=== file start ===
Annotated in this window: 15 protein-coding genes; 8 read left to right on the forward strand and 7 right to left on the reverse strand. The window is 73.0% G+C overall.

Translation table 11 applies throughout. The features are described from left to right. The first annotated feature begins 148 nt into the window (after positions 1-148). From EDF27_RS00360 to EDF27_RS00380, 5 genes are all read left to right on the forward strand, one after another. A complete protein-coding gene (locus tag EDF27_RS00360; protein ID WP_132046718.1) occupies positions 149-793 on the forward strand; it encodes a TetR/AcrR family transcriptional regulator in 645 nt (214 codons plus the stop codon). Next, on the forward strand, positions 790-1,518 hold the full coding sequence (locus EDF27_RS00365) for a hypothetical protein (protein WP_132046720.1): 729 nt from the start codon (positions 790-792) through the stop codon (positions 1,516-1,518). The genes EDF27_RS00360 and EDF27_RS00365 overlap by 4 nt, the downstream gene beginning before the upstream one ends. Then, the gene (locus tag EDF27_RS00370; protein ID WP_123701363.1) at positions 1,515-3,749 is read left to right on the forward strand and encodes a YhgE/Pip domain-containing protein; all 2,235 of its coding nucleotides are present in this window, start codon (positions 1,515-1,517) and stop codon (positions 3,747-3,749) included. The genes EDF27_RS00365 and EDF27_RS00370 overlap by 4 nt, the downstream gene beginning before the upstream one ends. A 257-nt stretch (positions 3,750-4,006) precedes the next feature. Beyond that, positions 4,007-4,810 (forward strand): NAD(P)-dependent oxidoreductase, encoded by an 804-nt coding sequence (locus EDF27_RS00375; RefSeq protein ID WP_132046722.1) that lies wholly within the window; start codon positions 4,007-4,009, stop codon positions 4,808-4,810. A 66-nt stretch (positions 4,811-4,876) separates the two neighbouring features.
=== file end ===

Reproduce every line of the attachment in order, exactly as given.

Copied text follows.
Annotated in this window: 15 protein-coding genes; 8 read left to right on the forward strand and 7 right to left on the reverse strand. The window is 73.0% G+C overall.

Translation table 11 applies throughout. The features are described from left to right. The first annotated feature begins 148 nt into the window (after positions 1-148). From EDF27_RS00360 to EDF27_RS00380, 5 genes are all read left to right on the forward strand, one after another. A complete protein-coding gene (locus tag EDF27_RS00360; protein ID WP_132046718.1) occupies positions 149-793 on the forward strand; it encodes a TetR/AcrR family transcriptional regulator in 645 nt (214 codons plus the stop codon). Next, on the forward strand, positions 790-1,518 hold the full coding sequence (locus EDF27_RS00365) for a hypothetical protein (protein WP_132046720.1): 729 nt from the start codon (positions 790-792) through the stop codon (positions 1,516-1,518). The genes EDF27_RS00360 and EDF27_RS00365 overlap by 4 nt, the downstream gene beginning before the upstream one ends. Then, the gene (locus tag EDF27_RS00370; protein ID WP_123701363.1) at positions 1,515-3,749 is read left to right on the forward strand and encodes a YhgE/Pip domain-containing protein; all 2,235 of its coding nucleotides are present in this window, start codon (positions 1,515-1,517) and stop codon (positions 3,747-3,749) included. The genes EDF27_RS00365 and EDF27_RS00370 overlap by 4 nt, the downstream gene beginning before the upstream one ends. A 257-nt stretch (positions 3,750-4,006) precedes the next feature. Beyond that, positions 4,007-4,810 (forward strand): NAD(P)-dependent oxidoreductase, encoded by an 804-nt coding sequence (locus EDF27_RS00375; RefSeq protein ID WP_132046722.1) that lies wholly within the window; start codon positions 4,007-4,009, stop codon positions 4,808-4,810. A 66-nt stretch (positions 4,811-4,876) separates the two neighbouring features.